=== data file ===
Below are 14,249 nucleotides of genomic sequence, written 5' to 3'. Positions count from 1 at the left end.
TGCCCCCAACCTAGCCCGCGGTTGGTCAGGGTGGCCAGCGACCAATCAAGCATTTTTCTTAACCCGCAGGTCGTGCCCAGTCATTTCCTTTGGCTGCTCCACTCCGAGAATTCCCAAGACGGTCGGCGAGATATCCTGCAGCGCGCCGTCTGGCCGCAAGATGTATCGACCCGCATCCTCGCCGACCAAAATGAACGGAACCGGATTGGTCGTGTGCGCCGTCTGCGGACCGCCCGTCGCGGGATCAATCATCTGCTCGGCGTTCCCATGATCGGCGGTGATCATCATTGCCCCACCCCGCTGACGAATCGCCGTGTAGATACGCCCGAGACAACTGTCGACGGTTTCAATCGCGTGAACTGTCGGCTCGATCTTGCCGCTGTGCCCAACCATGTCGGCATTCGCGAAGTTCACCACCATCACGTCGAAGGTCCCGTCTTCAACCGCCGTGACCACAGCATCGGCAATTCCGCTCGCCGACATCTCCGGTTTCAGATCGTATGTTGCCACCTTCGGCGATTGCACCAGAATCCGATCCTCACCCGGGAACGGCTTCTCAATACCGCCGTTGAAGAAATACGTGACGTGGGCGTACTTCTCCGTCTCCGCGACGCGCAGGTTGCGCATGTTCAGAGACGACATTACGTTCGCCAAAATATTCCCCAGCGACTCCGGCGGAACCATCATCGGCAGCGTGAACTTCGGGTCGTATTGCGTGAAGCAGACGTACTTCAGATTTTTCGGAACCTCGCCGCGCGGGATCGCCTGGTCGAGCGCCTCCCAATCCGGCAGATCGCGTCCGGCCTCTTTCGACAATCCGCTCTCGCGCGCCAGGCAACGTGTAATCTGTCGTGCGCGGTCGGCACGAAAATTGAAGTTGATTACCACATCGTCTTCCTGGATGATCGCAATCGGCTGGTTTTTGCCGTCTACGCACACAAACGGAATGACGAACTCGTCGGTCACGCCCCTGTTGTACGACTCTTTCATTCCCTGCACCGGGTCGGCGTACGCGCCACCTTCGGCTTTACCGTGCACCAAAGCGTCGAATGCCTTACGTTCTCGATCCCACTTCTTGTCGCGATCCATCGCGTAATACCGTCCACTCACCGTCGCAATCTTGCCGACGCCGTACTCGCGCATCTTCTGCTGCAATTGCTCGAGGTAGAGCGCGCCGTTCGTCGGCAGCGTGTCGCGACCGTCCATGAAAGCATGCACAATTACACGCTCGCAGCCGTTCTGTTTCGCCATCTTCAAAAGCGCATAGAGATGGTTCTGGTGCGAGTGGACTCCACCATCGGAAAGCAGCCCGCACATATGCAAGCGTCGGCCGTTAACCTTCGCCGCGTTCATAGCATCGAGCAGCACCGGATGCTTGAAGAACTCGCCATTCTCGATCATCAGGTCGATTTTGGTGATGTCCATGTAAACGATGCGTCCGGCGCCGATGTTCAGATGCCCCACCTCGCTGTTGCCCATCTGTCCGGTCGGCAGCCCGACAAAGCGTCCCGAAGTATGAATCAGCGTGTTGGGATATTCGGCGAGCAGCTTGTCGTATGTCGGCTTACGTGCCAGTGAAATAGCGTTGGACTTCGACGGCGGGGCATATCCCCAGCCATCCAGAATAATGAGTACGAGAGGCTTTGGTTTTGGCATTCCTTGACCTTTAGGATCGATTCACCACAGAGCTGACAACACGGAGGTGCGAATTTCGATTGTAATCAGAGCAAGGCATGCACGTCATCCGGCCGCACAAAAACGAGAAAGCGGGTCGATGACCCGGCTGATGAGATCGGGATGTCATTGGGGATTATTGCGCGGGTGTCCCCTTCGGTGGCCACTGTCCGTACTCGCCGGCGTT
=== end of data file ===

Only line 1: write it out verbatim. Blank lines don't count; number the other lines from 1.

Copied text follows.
Below are 14,249 nucleotides of genomic sequence, written 5' to 3'. Positions count from 1 at the left end.